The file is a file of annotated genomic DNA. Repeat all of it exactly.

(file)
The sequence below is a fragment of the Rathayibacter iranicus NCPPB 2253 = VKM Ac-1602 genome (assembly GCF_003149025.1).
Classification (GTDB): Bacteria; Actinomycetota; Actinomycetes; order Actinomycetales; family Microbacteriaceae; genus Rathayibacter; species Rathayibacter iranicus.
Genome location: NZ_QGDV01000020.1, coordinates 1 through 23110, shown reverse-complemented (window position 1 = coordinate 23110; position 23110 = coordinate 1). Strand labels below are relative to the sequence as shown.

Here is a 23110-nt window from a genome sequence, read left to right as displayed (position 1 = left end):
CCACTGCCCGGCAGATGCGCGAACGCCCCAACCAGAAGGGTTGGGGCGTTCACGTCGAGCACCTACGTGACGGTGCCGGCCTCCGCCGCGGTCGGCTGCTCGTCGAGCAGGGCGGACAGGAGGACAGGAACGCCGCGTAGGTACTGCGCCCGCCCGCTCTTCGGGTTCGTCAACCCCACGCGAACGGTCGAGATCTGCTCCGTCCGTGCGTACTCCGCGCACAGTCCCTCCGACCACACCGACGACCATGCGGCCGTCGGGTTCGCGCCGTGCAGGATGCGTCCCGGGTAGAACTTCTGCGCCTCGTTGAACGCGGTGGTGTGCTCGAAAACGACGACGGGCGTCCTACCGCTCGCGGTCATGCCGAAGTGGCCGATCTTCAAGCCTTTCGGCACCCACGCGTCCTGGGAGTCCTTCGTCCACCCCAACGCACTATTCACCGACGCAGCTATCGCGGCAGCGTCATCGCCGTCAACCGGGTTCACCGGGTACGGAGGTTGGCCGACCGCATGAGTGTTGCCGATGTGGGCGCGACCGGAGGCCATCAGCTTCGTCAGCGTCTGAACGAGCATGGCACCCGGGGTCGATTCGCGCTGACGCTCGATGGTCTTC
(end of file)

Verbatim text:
The sequence below is a fragment of the Rathayibacter iranicus NCPPB 2253 = VKM Ac-1602 genome (assembly GCF_003149025.1).
Classification (GTDB): Bacteria; Actinomycetota; Actinomycetes; order Actinomycetales; family Microbacteriaceae; genus Rathayibacter; species Rathayibacter iranicus.
Genome location: NZ_QGDV01000020.1, coordinates 1 through 23110, shown reverse-complemented (window position 1 = coordinate 23110; position 23110 = coordinate 1). Strand labels below are relative to the sequence as shown.

Here is a 23110-nt window from a genome sequence, read left to right as displayed (position 1 = left end):
CCACTGCCCGGCAGATGCGCGAACGCCCCAACCAGAAGGGTTGGGGCGTTCACGTCGAGCACCTACGTGACGGTGCCGGCCTCCGCCGCGGTCGGCTGCTCGTCGAGCAGGGCGGACAGGAGGACAGGAACGCCGCGTAGGTACTGCGCCCGCCCGCTCTTCGGGTTCGTCAACCCCACGCGAACGGTCGAGATCTGCTCCGTCCGTGCGTACTCCGCGCACAGTCCCTCCGACCACACCGACGACCATGCGGCCGTCGGGTTCGCGCCGTGCAGGATGCGTCCCGGGTAGAACTTCTGCGCCTCGTTGAACGCGGTGGTGTGCTCGAAAACGACGACGGGCGTCCTACCGCTCGCGGTCATGCCGAAGTGGCCGATCTTCAAGCCTTTCGGCACCCACGCGTCCTGGGAGTCCTTCGTCCACCCCAACGCACTATTCACCGACGCAGCTATCGCGGCAGCGTCATCGCCGTCAACCGGGTTCACCGGGTACGGAGGTTGGCCGACCGCATGAGTGTTGCCGATGTGGGCGCGACCGGAGGCCATCAGCTTCGTCAGCGTCTGAACGAGCATGGCACCCGGGGTCGATTCGCGCTGACGCTCGATGGTCTTC